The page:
As to the suggestion they or Marvel are damaging Image, if it happens it happens. If you go that way – I wouldn't recommend it – you can easily counter-reason that Image damaged the book and creators by not selling them better. (I'm not accusing Image, I'm just following the logic.) Talent is no more obligated to make decisions based on the probable damage to publishers than publishers are to make theirs based on probable damage to talent. This is a business. You make decisions based on what's to your greatest advantage, however you perceive that. And Marvel's certainly under no obligation to consider the damage to Image. They're competitors. That's what competition is all about. (Given sales, if Marvel were doing this to damage Image, I doubt KABUKI and POWERS would be the books they'd go after.)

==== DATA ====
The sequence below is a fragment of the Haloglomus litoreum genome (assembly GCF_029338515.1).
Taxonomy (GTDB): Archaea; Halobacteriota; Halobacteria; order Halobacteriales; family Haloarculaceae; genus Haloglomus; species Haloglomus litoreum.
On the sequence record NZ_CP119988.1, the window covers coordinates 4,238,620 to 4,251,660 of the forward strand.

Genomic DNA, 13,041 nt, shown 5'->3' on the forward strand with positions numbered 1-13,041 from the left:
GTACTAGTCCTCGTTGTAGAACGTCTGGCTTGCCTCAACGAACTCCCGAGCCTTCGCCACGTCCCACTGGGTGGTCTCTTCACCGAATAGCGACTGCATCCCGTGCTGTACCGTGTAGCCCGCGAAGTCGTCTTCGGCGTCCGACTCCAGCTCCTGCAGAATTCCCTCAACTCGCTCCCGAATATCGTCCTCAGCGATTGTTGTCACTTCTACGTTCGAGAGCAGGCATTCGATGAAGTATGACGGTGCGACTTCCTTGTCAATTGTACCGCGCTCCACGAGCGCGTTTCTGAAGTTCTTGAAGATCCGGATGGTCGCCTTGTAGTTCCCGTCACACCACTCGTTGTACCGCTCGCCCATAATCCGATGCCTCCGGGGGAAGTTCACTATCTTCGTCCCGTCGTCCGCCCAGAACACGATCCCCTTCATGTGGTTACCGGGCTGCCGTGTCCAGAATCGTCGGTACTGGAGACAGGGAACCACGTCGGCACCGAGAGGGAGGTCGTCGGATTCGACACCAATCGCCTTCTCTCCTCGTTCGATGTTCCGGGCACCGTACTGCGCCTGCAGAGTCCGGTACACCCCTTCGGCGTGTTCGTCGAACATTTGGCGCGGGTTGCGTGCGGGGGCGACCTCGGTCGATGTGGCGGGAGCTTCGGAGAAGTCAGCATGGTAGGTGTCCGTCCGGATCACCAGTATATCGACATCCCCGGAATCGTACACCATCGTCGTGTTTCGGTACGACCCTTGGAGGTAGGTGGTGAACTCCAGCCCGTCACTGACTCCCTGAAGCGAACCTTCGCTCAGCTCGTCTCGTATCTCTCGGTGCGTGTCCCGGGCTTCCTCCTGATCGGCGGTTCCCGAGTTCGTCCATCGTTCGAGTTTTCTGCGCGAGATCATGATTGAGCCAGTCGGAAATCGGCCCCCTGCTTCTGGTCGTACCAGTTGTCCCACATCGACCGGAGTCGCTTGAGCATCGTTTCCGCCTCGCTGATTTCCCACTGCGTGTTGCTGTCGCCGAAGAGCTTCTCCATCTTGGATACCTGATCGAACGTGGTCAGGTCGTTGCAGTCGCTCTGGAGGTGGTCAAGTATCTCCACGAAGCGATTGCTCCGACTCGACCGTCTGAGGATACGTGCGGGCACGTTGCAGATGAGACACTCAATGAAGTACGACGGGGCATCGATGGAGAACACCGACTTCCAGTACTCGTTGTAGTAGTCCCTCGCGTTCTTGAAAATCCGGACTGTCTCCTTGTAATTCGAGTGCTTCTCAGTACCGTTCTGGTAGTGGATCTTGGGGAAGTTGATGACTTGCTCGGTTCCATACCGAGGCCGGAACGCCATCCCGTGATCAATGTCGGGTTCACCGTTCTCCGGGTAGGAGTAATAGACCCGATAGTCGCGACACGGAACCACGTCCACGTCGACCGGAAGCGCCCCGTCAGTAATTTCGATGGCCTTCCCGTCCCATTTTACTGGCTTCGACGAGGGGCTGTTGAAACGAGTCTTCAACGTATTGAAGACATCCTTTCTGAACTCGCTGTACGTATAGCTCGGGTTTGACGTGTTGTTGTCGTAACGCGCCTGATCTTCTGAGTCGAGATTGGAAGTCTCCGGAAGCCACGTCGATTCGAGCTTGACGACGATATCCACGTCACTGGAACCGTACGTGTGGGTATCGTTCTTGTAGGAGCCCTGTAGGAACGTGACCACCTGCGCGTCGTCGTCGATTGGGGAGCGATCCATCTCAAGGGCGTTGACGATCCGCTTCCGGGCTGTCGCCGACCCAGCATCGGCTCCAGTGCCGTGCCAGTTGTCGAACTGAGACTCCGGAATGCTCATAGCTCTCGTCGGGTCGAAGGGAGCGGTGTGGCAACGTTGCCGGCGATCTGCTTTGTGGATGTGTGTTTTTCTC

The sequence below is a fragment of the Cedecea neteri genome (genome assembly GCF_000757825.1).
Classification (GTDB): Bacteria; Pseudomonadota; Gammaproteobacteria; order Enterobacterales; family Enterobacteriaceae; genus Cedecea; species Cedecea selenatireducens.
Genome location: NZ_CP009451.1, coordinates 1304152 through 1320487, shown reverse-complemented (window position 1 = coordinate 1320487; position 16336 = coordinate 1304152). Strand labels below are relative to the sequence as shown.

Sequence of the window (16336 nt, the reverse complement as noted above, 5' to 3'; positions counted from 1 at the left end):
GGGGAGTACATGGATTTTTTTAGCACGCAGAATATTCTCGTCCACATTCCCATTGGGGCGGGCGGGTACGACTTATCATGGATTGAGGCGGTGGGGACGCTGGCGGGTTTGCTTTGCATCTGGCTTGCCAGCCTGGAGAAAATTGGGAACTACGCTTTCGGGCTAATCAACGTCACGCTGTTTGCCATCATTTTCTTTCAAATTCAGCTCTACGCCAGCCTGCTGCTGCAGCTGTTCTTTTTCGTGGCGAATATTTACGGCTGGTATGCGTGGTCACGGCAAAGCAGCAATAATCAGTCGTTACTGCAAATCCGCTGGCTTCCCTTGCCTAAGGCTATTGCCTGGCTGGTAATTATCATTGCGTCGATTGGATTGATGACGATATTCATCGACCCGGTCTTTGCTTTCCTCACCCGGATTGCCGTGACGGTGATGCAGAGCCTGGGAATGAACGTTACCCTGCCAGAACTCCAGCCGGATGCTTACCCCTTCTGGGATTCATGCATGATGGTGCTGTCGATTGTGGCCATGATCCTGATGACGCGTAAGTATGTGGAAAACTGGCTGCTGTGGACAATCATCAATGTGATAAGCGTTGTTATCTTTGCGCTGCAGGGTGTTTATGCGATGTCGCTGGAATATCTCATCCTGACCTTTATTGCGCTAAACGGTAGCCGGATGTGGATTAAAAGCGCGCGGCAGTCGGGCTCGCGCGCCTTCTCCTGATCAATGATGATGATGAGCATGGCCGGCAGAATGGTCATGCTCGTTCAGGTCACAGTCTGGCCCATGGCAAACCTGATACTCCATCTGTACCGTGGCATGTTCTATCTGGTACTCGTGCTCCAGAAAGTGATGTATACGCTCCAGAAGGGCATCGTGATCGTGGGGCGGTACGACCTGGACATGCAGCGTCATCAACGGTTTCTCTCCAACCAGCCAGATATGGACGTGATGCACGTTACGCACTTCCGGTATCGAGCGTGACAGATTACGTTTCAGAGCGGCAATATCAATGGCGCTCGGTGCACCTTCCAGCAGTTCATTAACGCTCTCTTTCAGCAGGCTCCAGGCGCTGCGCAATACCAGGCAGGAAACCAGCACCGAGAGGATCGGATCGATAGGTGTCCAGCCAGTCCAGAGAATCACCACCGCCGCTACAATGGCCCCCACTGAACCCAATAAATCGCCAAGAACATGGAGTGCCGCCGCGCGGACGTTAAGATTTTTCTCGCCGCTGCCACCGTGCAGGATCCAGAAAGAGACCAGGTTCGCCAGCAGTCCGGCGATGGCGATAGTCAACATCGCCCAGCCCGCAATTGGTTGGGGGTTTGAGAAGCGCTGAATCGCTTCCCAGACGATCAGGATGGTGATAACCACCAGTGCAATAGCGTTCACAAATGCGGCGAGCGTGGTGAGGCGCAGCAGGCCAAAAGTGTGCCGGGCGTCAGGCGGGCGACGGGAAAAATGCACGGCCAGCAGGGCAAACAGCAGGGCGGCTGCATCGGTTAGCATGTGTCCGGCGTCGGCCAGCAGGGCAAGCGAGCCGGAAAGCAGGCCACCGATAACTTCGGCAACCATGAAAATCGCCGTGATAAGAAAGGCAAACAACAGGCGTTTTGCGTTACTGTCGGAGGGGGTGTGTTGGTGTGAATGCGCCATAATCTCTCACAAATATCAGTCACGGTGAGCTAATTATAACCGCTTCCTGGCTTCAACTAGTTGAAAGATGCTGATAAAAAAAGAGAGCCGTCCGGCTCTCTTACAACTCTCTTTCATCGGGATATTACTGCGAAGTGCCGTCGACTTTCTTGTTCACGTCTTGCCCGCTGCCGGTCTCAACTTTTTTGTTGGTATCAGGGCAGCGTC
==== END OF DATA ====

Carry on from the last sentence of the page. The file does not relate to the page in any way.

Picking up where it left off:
If nothing else, this shakes up the business a little at a time when shake-ups are desperately needed, and is a wake-up call to Image and other companies. It's time to get creatively competitive again. With all the chatter, it's still not clear what the Icon deal really is – are there advances, page rates, or does it duplicate the Image deal where the company pays nothing but publishing costs to be recouped off the back end, with any profits going to the talent? – but, at least at the moment, it seems likely it's back to the original Epic concept of an invitation-only "prize" for select talent deemed valuable to the company. If that's the case, there won't be many wider repercussions. At least not unless creator-owned books make enough money and get enough media interest that Marvel's bosses come to believe them worth publishing for their own sake, and that's a big if.